Computer underground Digest Thu Aug 19 1993 Volume 5 : Issue 63 ISSN 1004-042X Editors: Ji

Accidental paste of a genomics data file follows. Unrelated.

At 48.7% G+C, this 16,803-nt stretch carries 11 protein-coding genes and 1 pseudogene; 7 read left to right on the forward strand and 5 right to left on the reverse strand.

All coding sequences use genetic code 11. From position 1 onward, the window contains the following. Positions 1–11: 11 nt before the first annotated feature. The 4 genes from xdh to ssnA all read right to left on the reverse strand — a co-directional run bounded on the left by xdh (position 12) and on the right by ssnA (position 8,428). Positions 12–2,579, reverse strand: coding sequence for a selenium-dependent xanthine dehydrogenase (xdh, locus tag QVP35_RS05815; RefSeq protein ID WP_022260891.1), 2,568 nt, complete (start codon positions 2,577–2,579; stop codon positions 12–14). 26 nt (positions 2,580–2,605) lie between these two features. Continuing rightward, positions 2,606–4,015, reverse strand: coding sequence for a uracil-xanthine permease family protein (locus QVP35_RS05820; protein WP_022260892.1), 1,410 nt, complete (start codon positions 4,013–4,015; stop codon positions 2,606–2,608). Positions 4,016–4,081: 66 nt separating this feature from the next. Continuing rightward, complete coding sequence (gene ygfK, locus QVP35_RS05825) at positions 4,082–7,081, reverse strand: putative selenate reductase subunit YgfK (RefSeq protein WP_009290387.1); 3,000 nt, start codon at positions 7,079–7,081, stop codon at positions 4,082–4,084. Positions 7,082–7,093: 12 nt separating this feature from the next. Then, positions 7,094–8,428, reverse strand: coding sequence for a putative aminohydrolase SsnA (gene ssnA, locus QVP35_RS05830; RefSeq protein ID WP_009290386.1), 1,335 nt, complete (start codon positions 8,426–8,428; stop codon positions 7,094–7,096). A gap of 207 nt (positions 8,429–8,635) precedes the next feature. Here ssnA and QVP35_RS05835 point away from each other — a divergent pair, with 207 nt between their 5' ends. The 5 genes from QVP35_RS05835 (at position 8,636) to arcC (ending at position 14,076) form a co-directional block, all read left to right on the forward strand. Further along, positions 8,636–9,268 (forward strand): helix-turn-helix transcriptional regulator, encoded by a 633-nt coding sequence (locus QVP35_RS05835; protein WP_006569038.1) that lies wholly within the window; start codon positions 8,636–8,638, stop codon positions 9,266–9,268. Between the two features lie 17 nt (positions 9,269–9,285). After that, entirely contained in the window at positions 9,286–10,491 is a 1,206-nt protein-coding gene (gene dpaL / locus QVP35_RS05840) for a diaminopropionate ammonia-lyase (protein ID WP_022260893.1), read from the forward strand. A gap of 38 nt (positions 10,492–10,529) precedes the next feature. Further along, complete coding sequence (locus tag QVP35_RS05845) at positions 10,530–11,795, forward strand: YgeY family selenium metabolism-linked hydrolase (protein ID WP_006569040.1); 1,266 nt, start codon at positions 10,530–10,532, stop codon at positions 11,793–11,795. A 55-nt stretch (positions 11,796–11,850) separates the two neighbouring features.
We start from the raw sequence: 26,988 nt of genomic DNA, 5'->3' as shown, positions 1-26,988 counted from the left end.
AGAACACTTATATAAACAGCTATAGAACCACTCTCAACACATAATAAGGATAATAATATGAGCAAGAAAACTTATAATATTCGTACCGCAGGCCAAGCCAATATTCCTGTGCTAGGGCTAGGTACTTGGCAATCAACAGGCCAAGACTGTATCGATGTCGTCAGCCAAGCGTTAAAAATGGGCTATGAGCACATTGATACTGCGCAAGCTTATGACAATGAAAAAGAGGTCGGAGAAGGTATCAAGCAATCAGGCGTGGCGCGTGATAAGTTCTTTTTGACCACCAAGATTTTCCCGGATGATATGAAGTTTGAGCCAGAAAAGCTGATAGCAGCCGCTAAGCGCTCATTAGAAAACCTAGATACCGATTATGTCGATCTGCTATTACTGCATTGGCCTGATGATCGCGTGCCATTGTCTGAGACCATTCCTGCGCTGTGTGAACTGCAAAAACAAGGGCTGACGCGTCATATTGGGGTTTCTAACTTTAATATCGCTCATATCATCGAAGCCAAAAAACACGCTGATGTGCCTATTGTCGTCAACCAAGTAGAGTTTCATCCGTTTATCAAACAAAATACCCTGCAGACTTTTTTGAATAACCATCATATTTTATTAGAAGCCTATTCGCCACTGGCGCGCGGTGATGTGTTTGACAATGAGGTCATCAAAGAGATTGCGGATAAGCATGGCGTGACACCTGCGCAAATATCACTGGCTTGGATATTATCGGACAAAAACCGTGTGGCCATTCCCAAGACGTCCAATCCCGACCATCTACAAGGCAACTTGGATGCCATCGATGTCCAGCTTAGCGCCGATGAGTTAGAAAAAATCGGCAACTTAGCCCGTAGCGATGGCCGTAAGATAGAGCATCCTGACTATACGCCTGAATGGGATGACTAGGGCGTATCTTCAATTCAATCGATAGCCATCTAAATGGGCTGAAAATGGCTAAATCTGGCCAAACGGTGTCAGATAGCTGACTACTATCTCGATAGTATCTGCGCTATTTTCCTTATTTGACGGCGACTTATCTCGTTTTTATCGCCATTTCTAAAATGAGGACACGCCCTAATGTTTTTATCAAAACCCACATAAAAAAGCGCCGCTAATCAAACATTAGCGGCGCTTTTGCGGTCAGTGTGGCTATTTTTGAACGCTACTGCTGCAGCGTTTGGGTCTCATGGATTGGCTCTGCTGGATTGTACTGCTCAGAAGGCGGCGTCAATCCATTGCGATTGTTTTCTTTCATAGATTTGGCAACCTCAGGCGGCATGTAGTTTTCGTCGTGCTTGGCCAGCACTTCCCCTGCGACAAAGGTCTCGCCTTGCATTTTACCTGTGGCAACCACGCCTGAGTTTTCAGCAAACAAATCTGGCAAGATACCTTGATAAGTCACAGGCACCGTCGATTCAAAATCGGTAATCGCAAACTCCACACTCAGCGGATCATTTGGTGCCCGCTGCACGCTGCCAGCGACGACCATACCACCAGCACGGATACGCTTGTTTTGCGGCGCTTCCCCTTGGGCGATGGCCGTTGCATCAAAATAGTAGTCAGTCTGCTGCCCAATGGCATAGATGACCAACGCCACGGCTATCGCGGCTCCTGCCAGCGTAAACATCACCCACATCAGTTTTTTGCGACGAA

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Computer underground Digest Thu Aug 19 1993 Volume 5 : Issue 63 ISSN 1004-042X Editors: Jim Thomas and Gordon Meyer (TK0JUT2@NIU.BITNET) Archivist: Brendan Kehoe Shadow-Archivists: Dan Carosone / Paul Southworth Ralph Sims / Jyrki Kuoppala Ian Dickinson Copy Ediot: Etaoin Shrdlu, III CONTENTS, #5.63 (Aug 19 1993) File 1--Frequency of CuDs and Mail Service File 2--Akron BBS Update 6/30/93 - Seeking Equip't Return File 3--SAVE SIMTEL-20!!! File 4--UPDATE #23-AB1624: Clarification of Bill's Obstructors File 5--Digital Library Use (DLU) Project Information File 6--CPSR's 1993 Annual Meeting Cu-Digest is a weekly electronic journal/newsletter. Subscriptions are available at no cost electronically from tk0jut2@mvs.cso.niu.edu. The editors may be contacted by voice (815-753-0303), fax (815-753-6302) or U.S. mail at: Jim Thomas, Department of Sociology, NIU, DeKalb, IL 60115. Issues of CuD can also be found in the Usenet comp.society.cu-digest news group; on CompuServe in DL0 and DL4 of the IBMBBS SIG, DL1 of LAWSIG, and DL1 of TELECOM; on GEnie in the PF*NPC RT libraries and in the VIRUS/SECURITY library; from America Online in the PC Telecom forum under "computing newsletters;" On Delphi in the General Discussion database of the Internet SIG; on the PC-EXEC BBS at (414) 789-4210; and on: Rune Stone BBS (IIRG WHQ) (203) 832-8441 NUP:Conspiracy; RIPCO BBS (312) 528-5020 CuD is also available via Fidonet File Request from 1:11/70; unlisted nodes and points welcome. EUROPE: from the ComNet in LUXEMBOURG BBS (++352) 466893; In ITALY: Bits against the Empire BBS: +39-461-980493 ANONYMOUS FTP SITES: UNITED STATES: ftp.eff.org (192.88.144.4) in /pub/cud etext.archive.umich.edu (141.211.164.18) in /pub/CuD/cud halcyon.com( 202.135.191.2) in /pub/mirror/cud aql.gatech.edu (128.61.10.53) in /pub/eff/cud AUSTRALIA: ftp.ee.mu.oz.au (128.250.77.2) in /pub/text/CuD. EUROPE: nic.funet.fi in pub/doc/cud. (Finland) ftp.warwick.ac.uk in pub/cud (United Kingdom) COMPUTER UNDERGROUND DIGEST is an open forum dedicated to sharing information among computerists and to the presentation and debate of diverse views. CuD material may be reprinted for non-profit as long as the source is cited. Authors hold a presumptive copyright, and they should be contacted for reprint permission. It is assumed that non-personal mail to the moderators may be reprinted unless otherwise specified. Readers are encouraged to submit reasoned articles relating to computer culture and communication. Articles are preferred to short responses. Please avoid quoting previous posts unless absolutely necessary. DISCLAIMER: The views represented herein do not necessarily represent the views of the moderators. Digest contributors assume all responsibility for ensuring that articles submitted do not violate copyright protections. ---------------------------------------------------------------------- Date: Thur, 19 Aug 1993 04:21:09 CDT From: CuD Moderators Subject: File 1--Frequency of CuDs and Mail Service There were be three CuD issues this week because of the volume of material in hand, and two next week. We hope to resume a weekly schedule eventually. We've received few complaints about "too many CuDs," but if two or three a week is an overload, we'd appreciate hearing from readers. Sometimes mail to those on the mailing list bounces for no apparent reason. If you suspect that CuDs are not arriving in a timely fashion, or if you receive them only sporadically, let us know and we'll try to track down the problem. The CuD data base on "hacker crime" remains small. We're dependant on readers for local information in their area (including, if possible, a complete cite to the pointer). There appear to be many cases of "small time," teenage phone phreaking, minor intrusions, and other "juvenile mischief," but little substantive "hardcore" crime. This means either that we (and media such as the LA Times, NY Times, or Chicago Tribune) are not reporting it consistently, or that there is not as much "hacker crime" as often alleged. This is an empirical, not an ideological issue, and without the facts it's difficult to make an accurate assessment. If readers have any thoughts, or better--any data from their local papers or police blotters, please pass them along. ------------------------------ Date: 13 Aug 93 09:38:20 EDT From: David Lehrer <71756.2116@COMPUSERVE.COM> Subject: File 2--Akron BBS Update 6/30/93 - Seeking Equip't Return Below is the letter sent to the Ohio Bureau of Criminal Investigation, and Stahl's lightning-fast reply to his letter. Stahl was sent virtually the identical letter, with a copy sent to the mayor (he's Dir. of Public Safety). Stahl seems to be very proactive in attempting to deflect any potential publicity or further involvement. (Strange, last summer he couldn't create *enough* publicity about what he had done!) ************************* Mark Lehrer P.O. Box 275 Munroe Falls, Ohio August 2, 1993 Mr. John Lenhart, Superintendent Ohio Bureau of Criminal Investigation P.O. Box 365 London, Ohio 43140 Dear Mr. Lenhart: On May 5, 1993, and June 10, 1993 I was notified by the Munroe Falls Police Department that certain computer-related materials seized from my home on June 18, 1992 were available for me to pick up at the MFPD headquarters. On June 18, 1993, I appeared at headquarters to pick up those materials. I was handed a carton containing 53 diskettes and a cold drink coaster, and signed a form acknowledging their receipt. A copy of that form is page number four of this letter. Upon examining the diskettes that were returned to me, I discovered that they constitute only a relatively small proportion of the materials to which I am entitled under the terms of my plea agreement. There should have been approximately 350 floppy disks returned of 1.2MB and 1.44MB size. According to the agreement as specified in open court and documented in the transcript of the hearing of case 92-07-1789 of March 8, 1993 at pp. 4-6, I am entitled to all of the diskettes seized from my home except those that contain sexual material, i.e. approximately sixty-five percent of those taken. I have been advised by Steve Stahl, chief of the Munroe Falls Police Department, that the materials in question were turned over to the Ohio Bureau of Investigation. Stahl's advisement letter was unsolicited, and for your elucidation is page five of my letter. Inasmuch as the index file of all of my diskettes and their contents was among the files seized by the MFPD, I am not now in a position to specify all of the diskettes to which I am entitled that have not yet been returned to me. I therefore request that that index file, which was stored on the fixed disk of The Akron Anomaly bulletin board system at the time it was taken, be returned to me as soon as practicable but not later than August 27, 1993. I further request that the following items, which contain no sexual materials and which are not among those already returned to me, be returned to me as soon as practicable but not later than August 20, 1993: Page 1 of 5 +++++++++++++++++++++++ A. The following items, as they are described by MFPD chief Stahl on his inventory list during his seizure of The Akron Anomaly bulletin board system on June 18, 1992: 1. Line Item 10: 1-5 1/4 Disc w/ viruses [note 1] 2. Line Item 11: 3-3M DC 600A Data Cartridge Tapes [note 2] 3. Line Item 12: Letter w/check (fee) 4. Line Item 13: OS2 IBM Operating System [note 3] 5. Line Item 14: 1-Notebook w/documentation 6. Line Items 15-18: 5 diskette storage cases [note 4] 7. Line Item 19: 1 bag w/misc. records [note 1]: antivirus [note 2]: containing 60MB each [note 3]: this is IBM REGISTERED software [note 4]: line items 15-18 also comprise the bulk of diskettes taken; these storage cases and paper bags were used to convey them from my home B. The following data and files taken by, but not documented by, MFPD chief Stahl during his seizure of the Akron Anomaly bulletin board system on June 18, 1992: All data and files seized, from The Akron Anomaly bulletin board system and those diskettes, tapes, and printed matter, that comprise electronic mail between users of the The Akron Anomaly bulletin board system. C. Disclosure of, the location of, and the return of, all data copied from The Akron Anomaly bulletin board system, diskettes, tapes, or hard-copy records. Additionally, I request that a good faith, diligent effort be made during the same period to identify and return all other diskettes not containing sexual material. Upon receiving the file containing the index mentioned above, I shall prepare and submit to you a list of the diskettes that, according to my records, remain in the possession of the authorities and do not contain sexual materials. In case there is any doubt about the need to comply with these requests or of their urgency, please note that the materials in question were used in connection with the operation of a computer bulletin board enjoying the protection of the First Amendment of the United States Constitution, which guarantees freedom of speech and of the press, and the Article I, Section 11 of the Ohio Constitution, which contains similar guarantees. Page 2 of 5 +++++++++++++++++++++ It should also be noted that certain of the materials in question, such as files containing electronic mail between users of The Akron Anomaly bulletin board system, constitute electronic communications protected under the federal Electronic Communications Privacy Act. Each additional day of delay in returning those materials exacerbates these violations and increases the exposure of the responsible authorities to liability, including personal liability. I look forward to your cooperation in this matter. Sincerely, [signed] Mark Lehrer cc: S. Steele, Electronic Frontier Foundation, Wash., DC ******************************* This letter was delivered via U.S. Mail on Friday, August 6, 1993. ************************************************ August 4, 1993 Mark Lehrer 58 Bermont Ave. Munroe Falls, Ohio 44262 Dear Mr. Lehrer, In response to your letter of August 2, I would offer the following: Items 3 and 7 listed in section A are currently in our evidence room. Though the Court's order may not require the return of these items, you may schedule an appointment to pick them up. The other items are neither in our possession or control. As I previously advised you on June 21, 1993, everything else was turned over to BCI, P.O.Box 365, London, Ohio, 43140. You will have to contact them for further information. Sincerely, [signed] chief Steve Stahl ************************************************* Items 3 and 7 in Stahl's 4th letter above reference Section A from the letter dated August 2, 1993 (received by Stahl on August 3, 1993) from The Akron Anomaly sysop Mark Lehrer. Items 3 and 7 identify line items from Stahl's inventory list that he wrote on June 18, 1992 during his Akron Anomaly seizure. (search warrant execution) Item 3 {Line item 12: Letter w/check (fee)} Item 7 {Line item 19: 1 bag w/misc. records} Please note: 1) The pick-up process has changed. No longer come in any time between 7:30AM - 3:30PM to pick up and sign for your property. Now it's "schedule an appointment to pick them up." 2) Stahl's 3rd, and unsolicited, advisement letter said he had "no more of the equipment that was seized. The rest of it was turned over to BCI." While he may or may not have any more 'equipment' than he yet again states, Stahl specifically left unaddressed both Section B: [email], and Section C: [any copied data remaining in his possession]. 3) Stahl states "The other items are neither in our possession or control." 4) Stahl states "As I previously advised you on June 21, 1993, everything else was turned over to BCI, . . " 5) Let's repeat that one more time: ". . *everything* else was turned over to BCI, . . " Regards, David ------------------------------ Date: Thu, 12 Aug 1993 12:32:06 -0500 From: tlawless@WHALE.ST.USM.EDU(Timothy Mark Lawless) Subject: File 3--SAVE SIMTEL-20!!! From--ralphs@halcyon.com (Ralph Sims) Newsgroups--comp.dcom.modems Date--5 Aug 1993 08:37:33 -0700 The tremendous resources of the SIMTEL-20 archives are in danger of being eliminated. SIMTEL-20 has been the premier repository of public domain and shareware files for most operating systems and is scheduled to be dismantled (for economic reasons, I'd imagine). The following is offered in an attempt to provide information on how we might be able to "Save SIMTEL-20". IF YOU WANT TO KEEP SIMTEL20 ALIVE AND FUNCTIONAL BEYOND SEPTEMBER * ******************************************************************** The following are things that you can do: +++++++++++++++++++++++++++++++++++++++++++++++++++++++++++++++++++++ If you are using SIMTEL20 from a University site, private site, other government site, or anywhere EXCEPT a MILNET site: +++++++++++++++++++++++++++++++++++++++++++++++++++++++++++++++++++++ 1. Write *your* congressman, with copies to your state senators, and to Senator Domenici. Senator Domenici is the Senior Senator from New Mexico. SIMTEL20 is located at White Sands New Mexico. Sen. Domenici did not make this decision, but he is concerned about events that affect others' perceptions of New Mexico and may be able to help in this matter, if asked nicely. You might also send letters to Vice President Al Gore and President Bill Clinton. Pete V. Domenici Vice President Gore U.S. Senator VICE.PRESIDENT@WHITEHOUSE.GOV Dirksen #434 Washington D.C. 20510 President Clinton PRESIDENT@WHITEHOUSE.GOV or Pete V. Domenici U.S. Senator Room 10013 Federal Building and US Courthouse Albuquerque. N.M. 87102 Ph: (505) 766-3481 FAX: (505) 766-1443 Clearly state how you as an educator, student, taxpayer, businessman, etc., have used SIMTEL20 and how you have benefitted from it. Refer only to yourself and/or your organization or company based on first-hand knowledge. Include your complete name and the name and address of your organization, as well as your e-mail address. Do not include any second-hand information. Keep it strictly factual in a calm, rational, non-abusive tone. NO FLAMING! Flaming is not helpful in making the point. Choose your words carefully. 2. Consider if you or your institution would pay a small fee to have access to SIMTEL20, for example, $100 per year for large Universities or companies -- say >10,000; $50 per year for smaller institutions or companies; free to K-12). If you think this is true, send a message to that effect to: granoff@technet.nm.org Technet, a self-funded non-profit organization, is trying to determine if it could recover its costs if it took over SIMTEL20. 3. Pass this message on to others that you think may feel the same way you do - but have not seen it. ++++++++++++++++++++++++++++++++++++++++++++++++++++ If you are using SIMTEL20 from a MILNET site - ONLY: ++++++++++++++++++++++++++++++++++++++++++++++++++++ 1. Send a message to: COL Ronald R. Boykin 505-678-1131, DSN: 258-1131 rboykin@wsmr-emh35.army.mil COL Boykin has been told that it is not part of WSMR's mission to continue SIMTEL20. He did not make the decision. Clearly state how you as a military person or military support person have used SIMTEL20 and how you have benefitted from it. Refer only to yourself and/or your organization or company based on first-hand knowledge. Include your complete organization name and address, as well as your own name and rank/position. Do not include any second-hand information. Keep it strictly factual in a calm, rational, non-abusive tone. NO FLAMING! Flaming is not helpful in making the point. Choose your words carefully. 2. Consider if you or your organization would pay a small fee to have access to SIMTEL20, for example, $100 per year for large sites -- say >5,000; $50 per year for smaller sites. If you think this is true, send a message to that effect to COL Boykin and to: granoff@technet.nm.org Technet, a self-funded non-profit organization, is trying to determine if it could recover its costs if it took over SIMTEL20. 3. Pass this message on to others that you think may feel the same way you do - but have not seen it. ++ halcyon.com, Public Access Internet (Mi T-1 es su T-1) Seattle, +1.206.382.6245, Everett 672.4554 (login: new) NWNEXUS, Inc., P.O. Box 40597, Bellevue, WA 98015-4597, +1.206.455.3505 ------------------------------ Date: Tue, 17 Aug 1993 14:08:07 -0700 From: Jim Warren Subject: File 4--UPDATE #23-AB1624: Clarification of Bill's Obstructors ((MODERATORS' NOTE: Jim Warren has been instrumental in pushing for enactment of California legislation that would make state documents electronically available to the public at no cost. THIS IS NOT simply an issue for Californians. Not only would out-of-state persons benefit from the availability, but the legislation could stimulate routine electronic access to other local, state, and federal documents as well. Further, the obstacles to such legislation in California provide lessons for those engaged in similar projects elsewhere. Jim has been meticulous in sharing both the strengths and weaknesses of his lobbying efforts so that the rest of us can design strategies accordingly. Why is non-commercial, no-cost electronic access desirable? FOR INTERNET users, this means that government information can be easily accessed, stored on ftp and other sites, and distributed across the nets. FOR BBS users, it means that documents can be up/downloaded to a favorite BBS and shared as needed. For both, it means increasing the availability of public information. One danger of commercial or other for-fee services is that, while the information may be "available," distribution can be restricted by copyright or other protections that would inhibit general distribution. As a consequence, it means that they entire cybercommunity should support the California legislation and urge that state and local electronic access be implemented in their area as well.)) ++++++++ Political cynicism and distrust may be amply justified, rampant and in vogue, but they can muddy accurate information and harm good judgement. Legi-Tech and State Net are the two largest online distributors of computerized California legislative data - AND, in addition, of major value-added related information. In past postings, I have [at least!] implied that (a) they were [probably?] opposing AB1624, because it might harm their high-priced info sales and/or (b) they - especially State Net - [might?] use their significant "insiders'" connections to oppose the bill behind the scenes. (At least three officers of State Net have been high-level legislative staffers and two currently hold powerful appointments outside the Legislature.) I THINK I WAS WRONG I am now reasonably convinced that I was wrong; that I did Legi-Tech and State Net and some of their principals a dis-service. I was led to believe that they were opposing the bill because a legislator had reportedly said their lobbyist had contacted him/her, opposing the bill. I now believe that was either an incorrect impression by that legislator, or the communication was inaccurately reported to me - by the time it passed through several parties. STATE NET AND LEGI-TECH ARE "ON THE RECORD" BASICALLY SUPPORTING AB1624 Their only on-the-record public statements were at the May 24th Assembly Rules Committee hearing. There, the President of State Net explicitly said (1) they supported public access and the intent of the bill; (2) their only concern was that it not preclude their continuing to have the access they currently have - for which they have and would continue to pay (i.e., via overnight magtape copies for outrageously-excessive state fees); and, (3) if they eventually use the online access proposed in AB1624, they did not want to be charged for that use if others were getting/using the access/data for free. An imminently-reasonable position. At that time, the director of Legi-Tech explicitly agreed that this was also exactly their position. Before and since then, I have had conversations with Legi-Tech folks, and more-recently [finally] with State Net volks. I shoulda called, earlier (o' course - heh! - they also have phones and could get my number :-). IN SUMMARY - ASSUME THEY'RE NOT OPPOSING AB1624 In spite of the possibility that I'm being misled [now, rather than earlier], my operating assumption now is that (1) I was wrong; (2) my earlier source was wrong; (3) Legi-Tech and State Net are *not* opposed to AB1624 and are *not* working against it; and, (4) their positions are exactly as publicly stated in that May Committee meeting. Not a problem. SO - WHO *IS* THE PROBLEM? (WHY HASN'T AB1624 SAILED THRU THE LEGISLATURE?) I am now convinced that the *only* problems are coming from two (and perhaps three) of the Legislature's top [unelected] administrators - who *clearly* want to charge for at least some users of electronic public records and who *may* be opposed to "loosing control" of "their" public data. The known problemvolks - as evidenced by their writings and/or statements by them, directly, or by their staff are: 1. Chief Legislative Counsel Bion Gregory, in charge of the Legis.Data Ctr. 2. Assembly Chief Administrative Officer Bob Connelly. [May have more to say after I speak with the third person, if and when he returns my call.] I apologize for [probably] misleading you and [probably] misrepresenting Legi-Tech and State Net. With telepathy and perfection, I will not make such [probable] errors again. --jim Jim Warren, columnist for MicroTimes, Government Technology & BoardWatch jwarren@well.sf.ca.us -or- jwarren@autodesk.com P.S. - I have prominently reported that Legi-Tech and State Net collected ~$285,000 in 1992 for "distributing legislative information" to state agencies, and another $300K or so from cities, plus another ~$300K from counties, for the same service. From two different sources - one of them independent of these companies - I have heard estimates that only 5% to 10% of the data they sell is directly public records covered by AB1624; that the large majority of what they sell are a variety of value-added services. I have no way of checking it - especially relative to sales to state and local agencies, as opposed to sales to corporations, lobbyists, etc. But, I *am* certain that much of the data those companies peddle is in value-added services and information beyond that covered by AB1624 - indexing, cross-referencing, automatic notification, hand-keyed reports, customized information, political-contributor data, etc. ------------------------------ Date: Sat, 14 Aug 1993 15:18:03 -0700 From: Rob Kling Subject: File 5--Digital Library Use (DLU) Project Information -------- Digital Library Use (DLU) Project ___________________________ University of California, Irvine August 1993 DLU Focus The expanding Internet is rapidly evolving into a pervasive national infrastructure which supports "digital libraries," among other key services. Digital libraries include an array of commercial and public on-line information services which provide citations, abstracts and full texts of diverse materials including newspaper and magazine articles, journals, books, reports and similar materials. Learning from current experiences with electronic libraries would help technologists, scholars, policy-makers and other interested parties make the best use of scarce human resources and equipment. The main alternative to learning from experience is the much riskier and more costly strategies of technological push and informational imperialism (using the assumption that more information is necessarily better). There are rich enough digital library sources available in the major universities from which to learn about the conditions that foster their effective use and their value and costs as seen by the institution and end users. These services include journal and news files on commercial services like Dialog, abstracting services like Eric, and distributed information archives like the rapidly expanding Internet Gophers. We will use a variety of assessment criteria in addition to measures of the amounts of information available, numbers of people who have potential access, and simple usage statistics. The DLU project will examine the use of specific digital library facilities in specific academic communities to identify and understand their value to and effective use by different groups. DLU Project The DLU Project will consist of several substudies of digital library use: % A description of groups and subgroups of faculty and graduate students who are aware of and make use of digital text sources. % An examination of the ways that scholars and students use digital library sources in the context of specific activities, and relative to their working conditions, availability of other source materials, their skills, and computing support. % An assessment of what kind of information is wanted and accessed through digital networks. % An analysis of criteria of usefulness and effectiveness of potential and actual specific kinds of systems and their relationship to teaching, study and scholarship. Surveys of the faculty and graduate students in a university will be helpful to learn about scholar's awareness, exploratory use, and routine uses of specific digital library services. Intensive interviews and observations of a small, but diverse group of faculty and students will help learn about the ways that conceptualize digital libraries, find them relevant to their work, use them, and have computing resources to support effective use. By developing sound methods to examine these issues, we hope to inform both users and the system planners about effective use of emerging information services. We also hope to better understand how the expansion of online information services will affect our changing society. DLU Participants The DLU Project is being conducted by faculty and students from UCI's Department of Information and Computer Science. Professor Rob Kling is coordinating the project which will be administered by UCI's Center for Research on Information Technology and Organizations. We are currently seeking research support. For more information about the DLU project, contact Professor Rob Kling Department of Information and Computer Science, University of California, Irvine, CA 92717. Telephone (714) 856-5160/5955. Fax (714) 856-8091. Internet: kling@ics.uci.edu ------------------------------ Date: Sun, 15 Aug 1993 23:12:31 EDT From: Nikki Draper Subject: File 6--CPSR's 1993 Annual Meeting COMPUTER PROFESSIONALS FOR SOCIAL RESPONSIBILITY ANNUAL MEETING October 16 - 17, 1993 University of Washington, South Campus Center Seattle, Washington, USA Envisioning the Future: A National Forum on the National Information Infrastructure and Community Access Co-sponsored by the American Society for Information Science Pacific Northwest Chapter (ASIS-PNC) ************************************************************************ Saturday, October 16th 8:00 - 9:00 Registration/Coffee & Tea 9:00 - 9:15 Welcome to the CPSR Annual Meeting - Aki Namioka 9:15 - 10:15 Keynote Address - Bruce McConnell, Office of Management and Budget "Shaping National Information Infrastructure Policy" Bruce McConnell, Chief of Information Policy at the Office of Information and Regulatory Affairs in the Office of Management and Budget (OMB), will present his views on the major NII issues now facing the administration. He has been with OMB since 1985 and became head of Information Policy in 1992. He now chairs the inter-agency task force responsible for developing federal information policy for the Information Infrastructure Task Force. 10:15 - 10:45 Break 10:45 - 12:15 Panel Discussion - Moderated by Eric Roberts "Public Access to Internetworks" Public access to the Internet (and other major networks) is a critical issue in any discussion about an "electronic highway". Panelists representing a wide variety of perspectives, including representatives from the Pacific Northwest, will present their views. Panelists: Phil Bereano Craig Buthod, Deputy City Librarian and Chief Operating Officer, Seattle Public Library Kenneth Kay, Computer Science Policy Program Laura Breeden, FARnet 12:15 - 1:45 Lunch break 1:45 - 3:00 Panel Discussion - Moderated by Andrew Gordon "Municipal Information Infrastructure" City and other government agencies are exploring possibilities for developing municipal networks. In this panel a city official as well as a representative from the state regulatory agency and a representative of commercial interests will offer their insights and interests. Panelists: Joe Hommel - Washington Utilities and Transportation Commission Jane Noland - Seattle City Council 3:00 - 4:30 Panel Discussion - Moderated by Douglas Schuler "Networking in the Community" Community networks exist and are being developed all over the U.S. Panelists from various community networks will present their perspectives on the state of community networking now and in the future. Panelists: Tom Grundner, National Public Telecomputing Network Parker Lindner, New Media Matters Evelyn Pine, CPSR/Berkeley member and former Executive Director of the Community Memory Project Roy Sahali, CLAMDYP (Computing Literacy and Access Making a Difference for Youth Projects) 4:30 - 4:45 Break 4:45 - 6:15 Panel Discussion - Moderated by Marc Rotenberg "Computers and Democracy - What's the Connection?" What aspects of democracy might be improved with computers? Which ones probably wouldn't. This is a concept that is in the public eye, and an idea that will probably be tested soon. What can be done to promote wise uses of computers in this critical area? Panelists: Jeff Chester, Center for Media Education Jamie Love, Taxpayers Assets Project Leah Lievrouw, Department of Telecommunication and Film, University of Alabama 6:15 - 6:30 Closing Remarks - Jeff Johnson ************************************************************************ 7:00 - 7:30 No host bar at banquet site 7:30 CPSR Banquet - Fundraiser (Vegetarian food will be available) + Presentation of the 1993 Norbert Wiener Award to The Institute for Global Communications (IGC) Presenter: Eric Roberts The CPSR Board of Directors unanimously award the 1993 Wiener Award to IGC to recognize the work the organization has done to use network technology to empower previously disenfranchised individuals and groups working for progressive change. Geoff Sears, IGC's Executive Director, will be present to accept the award. + Banquet Address and Interactive Event - Kit Galloway, Electronic Cafe International Kit Galloway of Electronic Cafe International in Santa Monica, California will present his innovative approach to electronic communication using phone lines, slow-scan television, and other technology. Using videotapes and a live demonstration with CPSR chapters in Los Angeles and other locations, Kit will discus how the Electronic Cafe concept has been used in a variety of settings. Electronic Cafe International has staged global events with poets, children, and communities in France, Nicaragua, Japan, as well as a variety of American cities. Be sure to attend the banquet and participate in this provocative encounter with multimedia community networks !! ************************************************************************ Sunday, October 17th (preliminary schedule) 8:30 - 9:30 Coffee & Tea 9:30 - 11:30 Workshop sessions I 11:30 - 1:00 Lunch break 1:00 - 3:00 Workshop sessions II 3:00 - 3:30 Break 3:30 - 5:00 CPSR NII vision document discussion - Moderated by Todd Newman 5:00 - 5:30 Closing Remarks - CPSR NII program future - Marc Rotenberg ************************************************************************ ABOUT CPSR Computer Professionals for Social Responsibility stands alone as the only national, non-partisan, public-interest organization dedicated to understanding and directing the impact of computers on society. Decisions regarding the use of this technology have far-reaching consequences that necessarily reflect the basic values and priorities of the people who govern their use. Founded in 1981, CPSR has 2000 members from all over the world and 22 chapters across the country. Each of our members is an important participant in the dialogue that is helping to shape the future use of computers in the United States. Our National Advisory Board includes one Nobel laureate and three winners of the Turing Award, the highest honor in computer science. We believe that as the influence of computers continues to permeate every aspect of our society, it is important that professionals become active participants in formulating the policy that governs computer use and access. CPSR welcomes any and all who share our convictions. ------------------------------------------------------------------------------- Registration Form Please pre-register by September 24 to guarantee seating. Registrations at the door will be accepted pending space. Name _________________________________________________________________ Address ______________________________________________________________ City _______________________________ State _____________ Zip _________ Telephone __________________________ E-mail_____________________________ CPSR member $55 _______ Non member $75 _______ 1 year CPSR membership & registration $100 _______ Low income/student $25 _______ Banquet ticket $40 X ___ = _______ Additional donation to further CPSR's work _______ Total enclosed _______ For more information contact CPSR, 415-322-3778, draper@csli.stanford.edu, or Aki Namioka, 206-865-3249, aki@cpsr.org. Send completed registration form with check to: CPSR, P.O. Box 717, Palo Alto, CA 94301 ------------------------------ End of Computer Underground Digest #5..63 ************************************